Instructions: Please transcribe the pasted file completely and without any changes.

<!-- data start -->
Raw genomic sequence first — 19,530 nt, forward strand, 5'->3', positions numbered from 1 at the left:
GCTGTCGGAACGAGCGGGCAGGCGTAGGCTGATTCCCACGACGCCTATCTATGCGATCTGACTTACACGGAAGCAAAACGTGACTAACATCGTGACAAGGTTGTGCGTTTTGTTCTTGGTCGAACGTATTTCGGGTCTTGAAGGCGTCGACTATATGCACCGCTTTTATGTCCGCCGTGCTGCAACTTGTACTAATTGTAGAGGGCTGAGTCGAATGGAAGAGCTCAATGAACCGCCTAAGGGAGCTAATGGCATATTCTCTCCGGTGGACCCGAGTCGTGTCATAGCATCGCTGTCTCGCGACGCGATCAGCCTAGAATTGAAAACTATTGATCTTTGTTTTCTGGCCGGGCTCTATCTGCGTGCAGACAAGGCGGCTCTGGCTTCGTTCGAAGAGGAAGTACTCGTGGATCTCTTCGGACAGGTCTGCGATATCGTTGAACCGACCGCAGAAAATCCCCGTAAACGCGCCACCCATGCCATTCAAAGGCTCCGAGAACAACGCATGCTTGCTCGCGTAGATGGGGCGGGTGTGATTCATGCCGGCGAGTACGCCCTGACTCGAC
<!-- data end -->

Raw genomic sequence first — 19,530 nt, forward strand, 5'->3', positions numbered from 1 at the left:
GCTGTCGGAACGAGCGGGCAGGCGTAGGCTGATTCCCACGACGCCTATCTATGCGATCTGACTTACACGGAAGCAAAACGTGACTAACATCGTGACAAGGTTGTGCGTTTTGTTCTTGGTCGAACGTATTTCGGGTCTTGAAGGCGTCGACTATATGCACCGCTTTTATGTCCGCCGTGCTGCAACTTGTACTAATTGTAGAGGGCTGAGTCGAATGGAAGAGCTCAATGAACCGCCTAAGGGAGCTAATGGCATATTCTCTCCGGTGGACCCGAGTCGTGTCATAGCATCGCTGTCTCGCGACGCGATCAGCCTAGAATTGAAAACTATTGATCTTTGTTTTCTGGCCGGGCTCTATCTGCGTGCAGACAAGGCGGCTCTGGCTTCGTTCGAAGAGGAAGTACTCGTGGATCTCTTCGGACAGGTCTGCGATATCGTTGAACCGACCGCAGAAAATCCCCGTAAACGCGCCACCCATGCCATTCAAAGGCTCCGAGAACAACGCATGCTTGCTCGCGTAGATGGGGCGGGTGTGATTCATGCCGGCGAGTACGCCCTGACTCGAC